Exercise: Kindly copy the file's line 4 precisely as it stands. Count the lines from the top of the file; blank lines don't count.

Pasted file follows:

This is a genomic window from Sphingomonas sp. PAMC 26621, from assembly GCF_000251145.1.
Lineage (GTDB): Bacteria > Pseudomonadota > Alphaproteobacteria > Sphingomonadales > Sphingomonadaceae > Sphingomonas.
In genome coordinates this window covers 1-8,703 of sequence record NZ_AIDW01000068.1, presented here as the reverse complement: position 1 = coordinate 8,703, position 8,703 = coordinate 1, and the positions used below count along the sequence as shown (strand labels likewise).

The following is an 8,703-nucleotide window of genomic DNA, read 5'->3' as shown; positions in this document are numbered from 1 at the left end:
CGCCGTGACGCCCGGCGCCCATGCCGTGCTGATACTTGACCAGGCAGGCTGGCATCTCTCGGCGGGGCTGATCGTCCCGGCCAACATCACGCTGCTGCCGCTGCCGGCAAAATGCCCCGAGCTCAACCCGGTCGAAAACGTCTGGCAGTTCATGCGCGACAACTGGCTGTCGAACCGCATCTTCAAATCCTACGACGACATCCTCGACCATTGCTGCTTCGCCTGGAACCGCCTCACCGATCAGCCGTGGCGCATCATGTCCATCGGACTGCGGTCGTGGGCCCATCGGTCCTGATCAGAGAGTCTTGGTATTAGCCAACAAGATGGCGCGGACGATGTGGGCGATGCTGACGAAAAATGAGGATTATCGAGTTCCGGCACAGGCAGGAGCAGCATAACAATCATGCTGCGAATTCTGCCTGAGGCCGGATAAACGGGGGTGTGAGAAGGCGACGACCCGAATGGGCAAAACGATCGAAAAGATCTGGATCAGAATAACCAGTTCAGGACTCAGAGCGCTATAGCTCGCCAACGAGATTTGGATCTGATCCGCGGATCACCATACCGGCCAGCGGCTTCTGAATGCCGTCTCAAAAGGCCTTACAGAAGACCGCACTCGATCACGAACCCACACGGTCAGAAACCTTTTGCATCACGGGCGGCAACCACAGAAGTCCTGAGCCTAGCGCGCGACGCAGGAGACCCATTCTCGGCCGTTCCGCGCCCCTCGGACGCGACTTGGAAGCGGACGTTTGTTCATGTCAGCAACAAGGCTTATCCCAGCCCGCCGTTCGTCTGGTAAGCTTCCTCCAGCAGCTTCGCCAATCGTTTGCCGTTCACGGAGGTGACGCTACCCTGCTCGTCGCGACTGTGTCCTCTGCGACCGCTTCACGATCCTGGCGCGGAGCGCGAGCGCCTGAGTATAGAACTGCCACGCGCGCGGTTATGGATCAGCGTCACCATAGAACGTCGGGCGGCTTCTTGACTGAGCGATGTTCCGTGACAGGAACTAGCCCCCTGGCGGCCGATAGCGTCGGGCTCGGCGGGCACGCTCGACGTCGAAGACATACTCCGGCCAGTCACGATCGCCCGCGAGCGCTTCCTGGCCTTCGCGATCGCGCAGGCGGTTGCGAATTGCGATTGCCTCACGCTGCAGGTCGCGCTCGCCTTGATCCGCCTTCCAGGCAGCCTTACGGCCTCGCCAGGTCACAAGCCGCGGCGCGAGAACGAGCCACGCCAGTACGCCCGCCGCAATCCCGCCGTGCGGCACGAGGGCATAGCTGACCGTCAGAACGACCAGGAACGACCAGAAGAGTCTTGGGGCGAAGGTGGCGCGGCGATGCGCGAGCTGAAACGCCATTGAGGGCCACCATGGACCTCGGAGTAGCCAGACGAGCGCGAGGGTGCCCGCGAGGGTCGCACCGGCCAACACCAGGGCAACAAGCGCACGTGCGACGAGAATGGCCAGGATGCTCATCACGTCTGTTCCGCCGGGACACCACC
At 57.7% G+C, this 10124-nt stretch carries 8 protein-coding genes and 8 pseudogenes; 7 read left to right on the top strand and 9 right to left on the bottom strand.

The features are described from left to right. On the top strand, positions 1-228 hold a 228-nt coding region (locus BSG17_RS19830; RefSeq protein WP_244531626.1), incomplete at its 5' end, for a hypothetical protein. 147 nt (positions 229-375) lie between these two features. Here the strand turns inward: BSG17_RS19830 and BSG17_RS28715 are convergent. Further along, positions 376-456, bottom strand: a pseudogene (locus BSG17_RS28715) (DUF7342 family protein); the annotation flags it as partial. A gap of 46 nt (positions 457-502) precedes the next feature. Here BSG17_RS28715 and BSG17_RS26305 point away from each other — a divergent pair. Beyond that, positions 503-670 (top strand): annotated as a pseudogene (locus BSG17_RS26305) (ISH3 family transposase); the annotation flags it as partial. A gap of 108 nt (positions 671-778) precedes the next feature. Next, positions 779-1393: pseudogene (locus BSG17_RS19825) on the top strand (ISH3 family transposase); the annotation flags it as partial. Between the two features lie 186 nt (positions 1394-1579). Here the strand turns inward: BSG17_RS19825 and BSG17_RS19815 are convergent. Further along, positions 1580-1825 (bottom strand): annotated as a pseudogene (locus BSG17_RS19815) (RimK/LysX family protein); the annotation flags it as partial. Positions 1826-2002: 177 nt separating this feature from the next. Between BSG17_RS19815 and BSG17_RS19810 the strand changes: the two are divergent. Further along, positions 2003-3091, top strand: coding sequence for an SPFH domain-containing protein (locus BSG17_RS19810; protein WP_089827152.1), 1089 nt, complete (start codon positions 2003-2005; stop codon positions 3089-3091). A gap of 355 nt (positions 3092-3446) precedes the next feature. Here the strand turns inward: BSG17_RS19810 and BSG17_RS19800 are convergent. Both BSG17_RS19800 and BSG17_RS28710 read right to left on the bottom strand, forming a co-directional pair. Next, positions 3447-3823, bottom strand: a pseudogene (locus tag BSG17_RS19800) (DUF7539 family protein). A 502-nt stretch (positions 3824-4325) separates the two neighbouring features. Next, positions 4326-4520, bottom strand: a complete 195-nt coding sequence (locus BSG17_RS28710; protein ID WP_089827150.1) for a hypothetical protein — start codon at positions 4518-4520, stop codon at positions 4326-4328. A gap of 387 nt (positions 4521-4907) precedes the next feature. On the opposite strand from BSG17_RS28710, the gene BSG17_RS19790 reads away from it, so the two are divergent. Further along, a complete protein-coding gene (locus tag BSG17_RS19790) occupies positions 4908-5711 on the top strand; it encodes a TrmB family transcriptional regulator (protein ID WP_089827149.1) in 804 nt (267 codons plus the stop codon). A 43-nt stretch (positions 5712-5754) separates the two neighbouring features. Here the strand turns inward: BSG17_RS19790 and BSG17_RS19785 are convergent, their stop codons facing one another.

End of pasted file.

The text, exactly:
The following is an 8,703-nucleotide window of genomic DNA, read 5'->3' as shown; positions in this document are numbered from 1 at the left end: